In Amsterdam, the Amsterdam Institute for Advanced Metropolitan Solutions (with help from our old friends and collaborators The Incredible Machine) is experimenting with privacy-first data collection in public space with their Responsible Sensing Lab project Simple Sensors.
Privacy-first data collection is one of the essential building blocks that we need to get to any acceptable version of smart city, and so far this has been largely elusive.
With Simple Sensors, Amsterdam is prototyping privacy-first sensing for public spaces, including these sensors that can count people without compromising their privacy. They also show what data is collected, so folks can see it works, and when it’s uploaded. Citizens can adjust their own behavior in real time while also knowing that the system will not use it in real-time.
This project looks extremely promising for some types of application:
Cities are increasingly smart. Often this also leads to more data collection in public space. The Simple Sensors project investigates how cities can collect data responsibly. With sensors that show what is measured, who uses the data and for what purpose.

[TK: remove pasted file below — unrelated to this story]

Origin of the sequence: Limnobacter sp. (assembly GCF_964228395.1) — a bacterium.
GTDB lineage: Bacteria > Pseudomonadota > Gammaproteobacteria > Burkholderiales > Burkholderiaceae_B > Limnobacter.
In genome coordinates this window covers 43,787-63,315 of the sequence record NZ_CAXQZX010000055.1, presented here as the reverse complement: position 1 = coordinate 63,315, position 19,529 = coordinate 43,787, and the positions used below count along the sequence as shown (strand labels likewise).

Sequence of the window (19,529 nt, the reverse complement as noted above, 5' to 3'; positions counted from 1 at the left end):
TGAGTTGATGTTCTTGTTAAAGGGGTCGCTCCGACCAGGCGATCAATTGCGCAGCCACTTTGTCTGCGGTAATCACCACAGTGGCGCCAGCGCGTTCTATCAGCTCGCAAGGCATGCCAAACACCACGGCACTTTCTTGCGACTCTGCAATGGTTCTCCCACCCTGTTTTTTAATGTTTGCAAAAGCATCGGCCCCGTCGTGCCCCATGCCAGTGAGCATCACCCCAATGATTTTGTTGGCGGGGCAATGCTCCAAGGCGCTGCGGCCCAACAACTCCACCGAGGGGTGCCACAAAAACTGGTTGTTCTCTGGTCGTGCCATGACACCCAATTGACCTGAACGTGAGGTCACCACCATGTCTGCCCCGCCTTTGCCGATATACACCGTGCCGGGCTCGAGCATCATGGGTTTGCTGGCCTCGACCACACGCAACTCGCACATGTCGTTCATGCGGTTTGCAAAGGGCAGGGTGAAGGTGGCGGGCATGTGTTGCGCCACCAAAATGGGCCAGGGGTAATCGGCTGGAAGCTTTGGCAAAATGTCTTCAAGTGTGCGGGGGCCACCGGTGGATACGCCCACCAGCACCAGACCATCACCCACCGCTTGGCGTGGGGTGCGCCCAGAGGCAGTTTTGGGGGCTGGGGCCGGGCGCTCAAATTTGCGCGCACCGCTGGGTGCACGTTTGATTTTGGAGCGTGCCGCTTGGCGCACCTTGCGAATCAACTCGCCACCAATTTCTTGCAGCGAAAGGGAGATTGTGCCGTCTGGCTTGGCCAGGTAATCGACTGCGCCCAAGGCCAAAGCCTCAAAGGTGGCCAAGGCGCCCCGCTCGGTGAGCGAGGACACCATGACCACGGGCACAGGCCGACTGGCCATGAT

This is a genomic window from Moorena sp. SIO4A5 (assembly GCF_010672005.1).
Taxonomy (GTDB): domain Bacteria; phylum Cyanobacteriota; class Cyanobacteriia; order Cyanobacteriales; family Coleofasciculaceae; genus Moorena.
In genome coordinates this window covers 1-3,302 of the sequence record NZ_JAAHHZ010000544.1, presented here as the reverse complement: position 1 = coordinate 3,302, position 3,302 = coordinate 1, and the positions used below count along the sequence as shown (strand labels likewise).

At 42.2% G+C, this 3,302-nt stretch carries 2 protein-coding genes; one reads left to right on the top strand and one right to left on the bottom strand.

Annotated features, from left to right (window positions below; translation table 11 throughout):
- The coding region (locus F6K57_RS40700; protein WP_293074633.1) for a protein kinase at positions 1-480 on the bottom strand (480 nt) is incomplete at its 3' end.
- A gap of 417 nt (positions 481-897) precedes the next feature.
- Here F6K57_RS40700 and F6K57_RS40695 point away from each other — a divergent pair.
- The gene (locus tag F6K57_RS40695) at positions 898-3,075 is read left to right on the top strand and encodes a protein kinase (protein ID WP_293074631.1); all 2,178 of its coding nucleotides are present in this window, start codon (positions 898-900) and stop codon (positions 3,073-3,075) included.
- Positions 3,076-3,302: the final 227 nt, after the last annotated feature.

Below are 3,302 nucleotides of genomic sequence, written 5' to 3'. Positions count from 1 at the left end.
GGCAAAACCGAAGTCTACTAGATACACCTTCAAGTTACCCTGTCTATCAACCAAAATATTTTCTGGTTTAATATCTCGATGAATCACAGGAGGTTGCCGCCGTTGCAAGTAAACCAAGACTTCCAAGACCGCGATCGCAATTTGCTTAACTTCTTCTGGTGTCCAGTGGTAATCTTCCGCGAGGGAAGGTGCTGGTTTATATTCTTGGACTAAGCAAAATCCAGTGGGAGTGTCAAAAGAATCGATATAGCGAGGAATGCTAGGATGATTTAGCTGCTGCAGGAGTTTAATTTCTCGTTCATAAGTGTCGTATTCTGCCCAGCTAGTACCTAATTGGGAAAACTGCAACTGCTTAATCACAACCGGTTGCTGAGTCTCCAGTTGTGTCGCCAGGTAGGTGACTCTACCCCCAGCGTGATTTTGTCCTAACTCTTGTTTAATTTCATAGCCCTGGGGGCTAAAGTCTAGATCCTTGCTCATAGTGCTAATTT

The Simple Sensors embodiment of the mmWave technology conveys that this sensor only senses how many people are detected and not who these people are. It enables the City to measure crowds and movements of people while maintaining the privacy of citizens. Therefore, the mmWave sensor could be a privacy friendly alternative for cameras using object recognition, which is a common technology but with major privacy concerns.
For me, this hits all the right buttons: Empowering citizens without putting the burden of protecting their privacy against a city system.